New Hampshire town shelves autumn Pumpkin Festival after riot

A New Hampshire town will not host its annual Pumpkin Festival this fall after last year's event descended into an alcohol-fueled riot resulting in widespread damage and over 100 arrests.

The Keene City Council voted 13-1 not to grant a license to the nonprofit group that has put on the festival in the past. The nonprofit, Let It Shine, had wanted the city to develop a security plan for the festival at an estimated cost of more than $300,000.

"This is a decision we wish we didn't have to make," Councilor David Meader told the New Hampshire Union Leader. The councilor said that the town's fire and police chiefs had both recommended against holding the festival this year. Mayor Kendall Lane told the paper that he planned to push for the creation of a safety plan so that the town of around 23,000 could host future festivals.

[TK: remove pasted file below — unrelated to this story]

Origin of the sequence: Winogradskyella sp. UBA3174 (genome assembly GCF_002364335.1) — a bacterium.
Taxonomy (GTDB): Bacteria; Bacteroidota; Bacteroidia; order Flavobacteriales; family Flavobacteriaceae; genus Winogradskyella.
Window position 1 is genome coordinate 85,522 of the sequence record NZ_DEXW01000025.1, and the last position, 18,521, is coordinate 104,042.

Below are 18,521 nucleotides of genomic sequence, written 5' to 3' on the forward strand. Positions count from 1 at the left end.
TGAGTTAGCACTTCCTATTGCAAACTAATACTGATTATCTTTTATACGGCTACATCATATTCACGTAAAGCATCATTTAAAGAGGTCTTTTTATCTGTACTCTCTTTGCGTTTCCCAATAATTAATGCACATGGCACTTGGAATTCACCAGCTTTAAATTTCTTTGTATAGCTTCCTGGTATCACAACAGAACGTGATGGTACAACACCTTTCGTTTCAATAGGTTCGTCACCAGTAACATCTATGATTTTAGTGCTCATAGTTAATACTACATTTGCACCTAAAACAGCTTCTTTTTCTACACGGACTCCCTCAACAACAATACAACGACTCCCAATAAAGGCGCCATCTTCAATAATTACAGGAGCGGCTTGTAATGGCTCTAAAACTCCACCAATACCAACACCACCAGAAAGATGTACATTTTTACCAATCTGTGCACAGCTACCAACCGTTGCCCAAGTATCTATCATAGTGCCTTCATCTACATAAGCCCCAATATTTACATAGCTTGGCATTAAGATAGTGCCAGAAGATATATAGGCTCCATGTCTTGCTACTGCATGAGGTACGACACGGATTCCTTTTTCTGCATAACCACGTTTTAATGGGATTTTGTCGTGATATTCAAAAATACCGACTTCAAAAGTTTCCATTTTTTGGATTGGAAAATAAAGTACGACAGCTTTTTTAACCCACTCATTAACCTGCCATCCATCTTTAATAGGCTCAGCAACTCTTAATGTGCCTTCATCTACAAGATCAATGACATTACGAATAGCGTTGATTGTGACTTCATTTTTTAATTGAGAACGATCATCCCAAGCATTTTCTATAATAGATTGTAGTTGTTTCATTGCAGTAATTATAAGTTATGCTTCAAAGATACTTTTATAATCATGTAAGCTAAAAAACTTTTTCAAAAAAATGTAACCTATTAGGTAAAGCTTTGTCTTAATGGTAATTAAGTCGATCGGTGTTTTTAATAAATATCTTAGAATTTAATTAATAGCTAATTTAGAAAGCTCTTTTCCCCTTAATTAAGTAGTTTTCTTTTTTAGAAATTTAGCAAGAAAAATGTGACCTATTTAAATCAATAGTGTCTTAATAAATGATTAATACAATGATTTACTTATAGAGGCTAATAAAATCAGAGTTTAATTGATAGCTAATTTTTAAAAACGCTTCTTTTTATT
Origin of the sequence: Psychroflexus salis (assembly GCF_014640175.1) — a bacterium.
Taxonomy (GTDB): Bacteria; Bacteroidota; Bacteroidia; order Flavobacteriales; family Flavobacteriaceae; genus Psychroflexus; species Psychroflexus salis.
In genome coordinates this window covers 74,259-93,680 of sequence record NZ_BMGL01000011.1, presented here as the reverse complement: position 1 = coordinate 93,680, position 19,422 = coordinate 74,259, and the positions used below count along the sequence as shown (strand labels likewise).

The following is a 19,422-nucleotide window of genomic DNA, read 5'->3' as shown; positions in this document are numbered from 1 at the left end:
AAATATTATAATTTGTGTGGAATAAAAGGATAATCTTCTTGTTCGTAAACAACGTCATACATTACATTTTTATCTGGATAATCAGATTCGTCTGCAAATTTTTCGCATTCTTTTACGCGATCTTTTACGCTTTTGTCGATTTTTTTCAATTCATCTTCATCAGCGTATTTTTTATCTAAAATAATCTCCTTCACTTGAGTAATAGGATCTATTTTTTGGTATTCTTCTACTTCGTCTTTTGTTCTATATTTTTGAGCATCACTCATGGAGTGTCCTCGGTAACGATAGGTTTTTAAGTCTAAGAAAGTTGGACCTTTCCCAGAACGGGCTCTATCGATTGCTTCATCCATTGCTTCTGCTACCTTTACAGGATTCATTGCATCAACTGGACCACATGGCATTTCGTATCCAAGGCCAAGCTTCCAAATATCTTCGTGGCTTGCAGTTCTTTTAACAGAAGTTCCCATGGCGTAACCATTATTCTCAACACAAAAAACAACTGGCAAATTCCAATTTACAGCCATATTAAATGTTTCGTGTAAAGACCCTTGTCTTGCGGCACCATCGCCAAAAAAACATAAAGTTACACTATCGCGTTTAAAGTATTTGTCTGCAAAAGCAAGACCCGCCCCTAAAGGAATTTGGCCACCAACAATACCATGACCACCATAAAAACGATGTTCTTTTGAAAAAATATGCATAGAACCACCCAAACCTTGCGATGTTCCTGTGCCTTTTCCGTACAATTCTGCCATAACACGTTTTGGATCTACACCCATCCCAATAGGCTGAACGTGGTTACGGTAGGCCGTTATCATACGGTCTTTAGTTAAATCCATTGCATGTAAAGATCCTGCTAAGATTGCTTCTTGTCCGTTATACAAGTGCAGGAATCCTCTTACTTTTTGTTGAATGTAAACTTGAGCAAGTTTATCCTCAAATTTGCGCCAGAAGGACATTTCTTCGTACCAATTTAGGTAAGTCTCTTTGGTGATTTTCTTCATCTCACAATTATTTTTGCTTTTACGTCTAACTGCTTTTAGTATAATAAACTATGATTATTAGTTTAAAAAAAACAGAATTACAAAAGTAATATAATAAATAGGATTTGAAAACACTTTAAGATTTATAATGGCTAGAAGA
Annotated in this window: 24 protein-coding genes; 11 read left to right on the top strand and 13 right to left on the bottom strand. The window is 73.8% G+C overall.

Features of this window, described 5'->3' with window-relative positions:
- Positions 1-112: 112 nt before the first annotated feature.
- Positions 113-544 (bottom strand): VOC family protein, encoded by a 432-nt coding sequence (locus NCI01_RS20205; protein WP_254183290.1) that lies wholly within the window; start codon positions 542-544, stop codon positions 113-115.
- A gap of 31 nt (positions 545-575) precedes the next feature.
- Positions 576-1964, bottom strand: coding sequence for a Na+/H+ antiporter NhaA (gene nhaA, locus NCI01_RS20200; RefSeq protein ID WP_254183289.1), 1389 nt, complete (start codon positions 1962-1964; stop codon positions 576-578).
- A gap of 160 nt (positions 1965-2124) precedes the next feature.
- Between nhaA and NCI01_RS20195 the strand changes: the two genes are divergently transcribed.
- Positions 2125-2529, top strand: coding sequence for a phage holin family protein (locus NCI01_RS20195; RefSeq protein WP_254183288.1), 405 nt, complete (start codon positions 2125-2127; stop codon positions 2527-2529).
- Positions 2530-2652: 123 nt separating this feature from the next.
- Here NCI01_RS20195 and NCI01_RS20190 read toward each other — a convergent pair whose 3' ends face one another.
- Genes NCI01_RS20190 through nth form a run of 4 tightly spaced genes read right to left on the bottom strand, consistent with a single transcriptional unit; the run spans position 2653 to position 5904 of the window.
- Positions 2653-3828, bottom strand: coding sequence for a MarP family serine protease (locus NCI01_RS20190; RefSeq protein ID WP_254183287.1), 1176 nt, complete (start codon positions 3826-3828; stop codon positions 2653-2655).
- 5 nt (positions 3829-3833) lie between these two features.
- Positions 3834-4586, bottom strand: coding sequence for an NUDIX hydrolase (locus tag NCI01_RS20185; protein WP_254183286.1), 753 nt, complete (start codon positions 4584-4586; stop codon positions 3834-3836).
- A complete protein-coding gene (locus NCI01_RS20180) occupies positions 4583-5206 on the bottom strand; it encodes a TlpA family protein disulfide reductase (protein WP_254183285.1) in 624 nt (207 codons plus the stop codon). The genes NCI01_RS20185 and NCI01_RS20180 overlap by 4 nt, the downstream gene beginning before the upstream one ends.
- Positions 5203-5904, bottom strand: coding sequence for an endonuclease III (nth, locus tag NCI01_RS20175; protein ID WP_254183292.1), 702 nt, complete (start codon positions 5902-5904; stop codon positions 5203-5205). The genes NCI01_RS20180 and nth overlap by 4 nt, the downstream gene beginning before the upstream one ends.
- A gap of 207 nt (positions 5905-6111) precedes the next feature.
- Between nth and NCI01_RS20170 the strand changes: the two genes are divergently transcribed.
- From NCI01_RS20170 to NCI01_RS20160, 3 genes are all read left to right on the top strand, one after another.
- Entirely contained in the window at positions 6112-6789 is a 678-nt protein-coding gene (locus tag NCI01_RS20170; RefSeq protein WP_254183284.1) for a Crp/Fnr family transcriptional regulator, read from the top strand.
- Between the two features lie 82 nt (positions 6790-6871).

The festival had been held annually since 1991 and was largely billed as a family-friendly event where participants try to set the record for most carved and lighted jack-o-lanterns. However, last year, police in riot gear used tear gas and pepper balls to control crowds that reached up to 2,000 people during disturbances that erupted near Keene State College. More than 170 students were disciplined.

People threw beer cans and bottles, billiard balls, rocks, debris and bottles full of liquor. State Police Col. Robert Quinn said there was the potential for serious injury or even death.

A police department log shows officers responded to 235 calls between 2:30 a.m. Friday and 3:30 a.m. Sunday. One group of young people threatened to beat up an elderly man, and another resident heard someone "threatening to kill officers," according to the police log.

Police said social media helped draw a large number of outsiders to the festival and contributed to the mayhem but also helped make arrests. Keene police used a new application where people could send images and video directly to police from their smartphones. By searching the images, police identified several suspects.

The Associated Press contributed to this report.